Don’t Tax the Churches

Let’s kill this terrible idea once and for all

Barry Lyons


Credit: Matt Wuerker (POLITICO)

[September 5, 2023. I wrote this essay a couple of years ago, but I recently had a back-and-forth with a guy on Formerly Twitter who said I was wrong. My interlocutor got me thinking about some things that maybe I ought to have included in my piece from 2021. Below I have added an Update to my essay.]

What are taxes? Here are some definitions:

“A tax is a compulsory financial charge or some other type of levy imposed on a taxpayer by a governmental organization in order to fund government spending and various public expenditures.” (Wikipedia)

“Taxes are mandatory contributions levied on individuals or corporations by a government entity — whether local, regional or national. Tax revenues finance government activities, including such public works and services as roads and schools, or programs like Social Security and Medicare.” (Investopedia)

“[A] tax is an amount of money that you have to pay to the government so that it can pay for public services such as road and schools.” (Collins Dictionary)

Now, what does “separation of church and state” mean? Here’s an excerpt from a letter that that President Thomas Jefferson wrote to the Danbury Baptist Association in Connecticut. It was his response to the Association’s concern about their state’s constitution and its lack of protection for religious liberty.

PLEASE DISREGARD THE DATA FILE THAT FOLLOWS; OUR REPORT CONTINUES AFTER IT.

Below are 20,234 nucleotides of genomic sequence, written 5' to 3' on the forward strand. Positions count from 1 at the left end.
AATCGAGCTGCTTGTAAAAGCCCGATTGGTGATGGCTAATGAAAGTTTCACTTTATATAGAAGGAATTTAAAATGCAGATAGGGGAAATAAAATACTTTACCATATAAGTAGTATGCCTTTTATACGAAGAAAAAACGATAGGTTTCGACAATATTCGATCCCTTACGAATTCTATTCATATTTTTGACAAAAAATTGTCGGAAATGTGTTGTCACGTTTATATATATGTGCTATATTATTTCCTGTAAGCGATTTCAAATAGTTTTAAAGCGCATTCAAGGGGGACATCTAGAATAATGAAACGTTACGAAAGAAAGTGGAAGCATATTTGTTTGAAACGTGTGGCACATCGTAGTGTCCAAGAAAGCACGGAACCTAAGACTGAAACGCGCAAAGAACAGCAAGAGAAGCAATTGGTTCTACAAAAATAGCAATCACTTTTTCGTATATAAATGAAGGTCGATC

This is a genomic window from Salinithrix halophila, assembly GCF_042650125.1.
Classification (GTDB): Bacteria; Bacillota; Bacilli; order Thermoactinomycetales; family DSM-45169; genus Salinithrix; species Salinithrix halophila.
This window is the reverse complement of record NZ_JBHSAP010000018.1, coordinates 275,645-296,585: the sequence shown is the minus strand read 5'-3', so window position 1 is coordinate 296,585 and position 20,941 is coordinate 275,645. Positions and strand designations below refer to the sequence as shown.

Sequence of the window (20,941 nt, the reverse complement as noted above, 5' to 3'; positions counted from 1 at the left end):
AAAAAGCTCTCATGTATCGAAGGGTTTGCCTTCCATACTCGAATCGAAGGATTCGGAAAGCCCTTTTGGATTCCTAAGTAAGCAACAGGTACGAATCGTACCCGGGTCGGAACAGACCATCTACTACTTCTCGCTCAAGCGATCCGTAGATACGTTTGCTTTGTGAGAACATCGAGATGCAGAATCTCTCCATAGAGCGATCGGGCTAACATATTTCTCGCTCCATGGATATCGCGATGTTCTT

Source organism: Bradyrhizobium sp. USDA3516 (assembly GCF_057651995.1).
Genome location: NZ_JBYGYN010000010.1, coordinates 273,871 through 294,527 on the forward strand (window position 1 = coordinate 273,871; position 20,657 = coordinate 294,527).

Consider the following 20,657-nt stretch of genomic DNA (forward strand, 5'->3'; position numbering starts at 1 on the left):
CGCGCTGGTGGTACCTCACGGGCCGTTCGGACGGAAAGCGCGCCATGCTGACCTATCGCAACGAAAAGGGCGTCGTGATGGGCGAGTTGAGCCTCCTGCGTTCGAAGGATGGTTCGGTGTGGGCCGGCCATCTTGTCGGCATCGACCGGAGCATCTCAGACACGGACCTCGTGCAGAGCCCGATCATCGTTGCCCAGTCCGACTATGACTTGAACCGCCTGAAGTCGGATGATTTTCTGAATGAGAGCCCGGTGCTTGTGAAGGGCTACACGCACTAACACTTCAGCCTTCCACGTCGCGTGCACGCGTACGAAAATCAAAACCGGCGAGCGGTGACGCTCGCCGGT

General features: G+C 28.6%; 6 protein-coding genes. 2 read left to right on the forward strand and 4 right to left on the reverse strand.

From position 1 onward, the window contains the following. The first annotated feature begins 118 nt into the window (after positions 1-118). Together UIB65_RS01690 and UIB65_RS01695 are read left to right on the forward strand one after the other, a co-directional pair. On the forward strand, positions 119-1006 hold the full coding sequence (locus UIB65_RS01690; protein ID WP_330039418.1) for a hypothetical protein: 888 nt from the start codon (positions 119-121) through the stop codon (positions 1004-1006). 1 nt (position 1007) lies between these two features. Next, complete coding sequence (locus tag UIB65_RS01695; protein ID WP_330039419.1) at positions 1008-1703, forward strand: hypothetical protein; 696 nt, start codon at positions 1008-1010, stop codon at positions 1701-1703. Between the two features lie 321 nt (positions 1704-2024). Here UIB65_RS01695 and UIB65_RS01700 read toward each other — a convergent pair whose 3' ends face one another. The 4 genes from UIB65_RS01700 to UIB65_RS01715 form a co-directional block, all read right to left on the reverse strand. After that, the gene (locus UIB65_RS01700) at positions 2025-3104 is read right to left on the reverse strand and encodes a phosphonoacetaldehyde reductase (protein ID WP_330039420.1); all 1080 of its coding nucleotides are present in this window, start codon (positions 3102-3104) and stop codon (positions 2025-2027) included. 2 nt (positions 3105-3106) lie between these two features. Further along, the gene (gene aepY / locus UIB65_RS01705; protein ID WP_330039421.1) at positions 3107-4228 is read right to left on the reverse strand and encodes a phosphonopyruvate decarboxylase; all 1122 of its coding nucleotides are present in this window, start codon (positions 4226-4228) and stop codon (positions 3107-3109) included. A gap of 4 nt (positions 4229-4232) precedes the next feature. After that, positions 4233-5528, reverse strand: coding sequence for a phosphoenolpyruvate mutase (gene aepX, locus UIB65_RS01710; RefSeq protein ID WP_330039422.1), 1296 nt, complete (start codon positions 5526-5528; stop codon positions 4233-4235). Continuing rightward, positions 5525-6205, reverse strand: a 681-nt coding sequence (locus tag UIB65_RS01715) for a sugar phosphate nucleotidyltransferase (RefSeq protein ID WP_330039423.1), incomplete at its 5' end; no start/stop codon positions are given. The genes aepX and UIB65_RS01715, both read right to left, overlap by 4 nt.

Believing with you that religion is a matter which lies solely between Man & his God, that he owes account to none other for his faith or his worship, that the legitimate powers of government reach actions only, & not opinions, I contemplate with sovereign reverence that act of the whole American people which declared that their legislature should “make no law respecting an establishment of religion, or prohibiting the free exercise thereof,” thus building a wall of separation between Church & State.

Here’s Merriam-Webster on “separation of church and state”: “the act or state of keeping government and religion separate from each other.” To be sure, there has always been some encroachment by religion into governmental matters (“some” is putting it charitably; see the considerable influence of evangelical churches), but what many “tax…



Barry Lyons

Not a fan of sports or religion. I guess that makes me a bad American.